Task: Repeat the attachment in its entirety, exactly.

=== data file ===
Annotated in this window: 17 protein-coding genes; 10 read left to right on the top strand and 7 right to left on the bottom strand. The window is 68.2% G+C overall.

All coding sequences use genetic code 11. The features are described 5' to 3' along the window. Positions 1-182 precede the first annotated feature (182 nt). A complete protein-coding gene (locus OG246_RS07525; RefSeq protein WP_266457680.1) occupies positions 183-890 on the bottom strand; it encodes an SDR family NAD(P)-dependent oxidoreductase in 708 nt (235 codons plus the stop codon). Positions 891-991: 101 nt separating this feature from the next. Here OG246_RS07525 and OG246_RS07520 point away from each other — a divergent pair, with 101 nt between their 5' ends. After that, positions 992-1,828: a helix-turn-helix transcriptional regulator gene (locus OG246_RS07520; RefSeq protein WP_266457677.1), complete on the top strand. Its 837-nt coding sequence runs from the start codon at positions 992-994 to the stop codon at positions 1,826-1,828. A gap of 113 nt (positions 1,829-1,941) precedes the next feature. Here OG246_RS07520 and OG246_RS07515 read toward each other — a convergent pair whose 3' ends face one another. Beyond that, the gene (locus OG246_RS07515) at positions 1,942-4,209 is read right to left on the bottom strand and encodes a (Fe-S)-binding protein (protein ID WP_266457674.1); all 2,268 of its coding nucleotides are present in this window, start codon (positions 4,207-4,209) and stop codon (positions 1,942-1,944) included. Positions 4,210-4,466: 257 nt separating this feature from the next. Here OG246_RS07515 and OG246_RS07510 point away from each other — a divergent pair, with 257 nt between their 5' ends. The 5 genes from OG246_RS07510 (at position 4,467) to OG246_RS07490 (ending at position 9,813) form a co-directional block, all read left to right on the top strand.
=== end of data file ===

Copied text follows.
Annotated in this window: 17 protein-coding genes; 10 read left to right on the top strand and 7 right to left on the bottom strand. The window is 68.2% G+C overall.

All coding sequences use genetic code 11. The features are described 5' to 3' along the window. Positions 1-182 precede the first annotated feature (182 nt). A complete protein-coding gene (locus OG246_RS07525; RefSeq protein WP_266457680.1) occupies positions 183-890 on the bottom strand; it encodes an SDR family NAD(P)-dependent oxidoreductase in 708 nt (235 codons plus the stop codon). Positions 891-991: 101 nt separating this feature from the next. Here OG246_RS07525 and OG246_RS07520 point away from each other — a divergent pair, with 101 nt between their 5' ends. After that, positions 992-1,828: a helix-turn-helix transcriptional regulator gene (locus OG246_RS07520; RefSeq protein WP_266457677.1), complete on the top strand. Its 837-nt coding sequence runs from the start codon at positions 992-994 to the stop codon at positions 1,826-1,828. A gap of 113 nt (positions 1,829-1,941) precedes the next feature. Here OG246_RS07520 and OG246_RS07515 read toward each other — a convergent pair whose 3' ends face one another. Beyond that, the gene (locus OG246_RS07515) at positions 1,942-4,209 is read right to left on the bottom strand and encodes a (Fe-S)-binding protein (protein ID WP_266457674.1); all 2,268 of its coding nucleotides are present in this window, start codon (positions 4,207-4,209) and stop codon (positions 1,942-1,944) included. Positions 4,210-4,466: 257 nt separating this feature from the next. Here OG246_RS07515 and OG246_RS07510 point away from each other — a divergent pair, with 257 nt between their 5' ends. The 5 genes from OG246_RS07510 (at position 4,467) to OG246_RS07490 (ending at position 9,813) form a co-directional block, all read left to right on the top strand.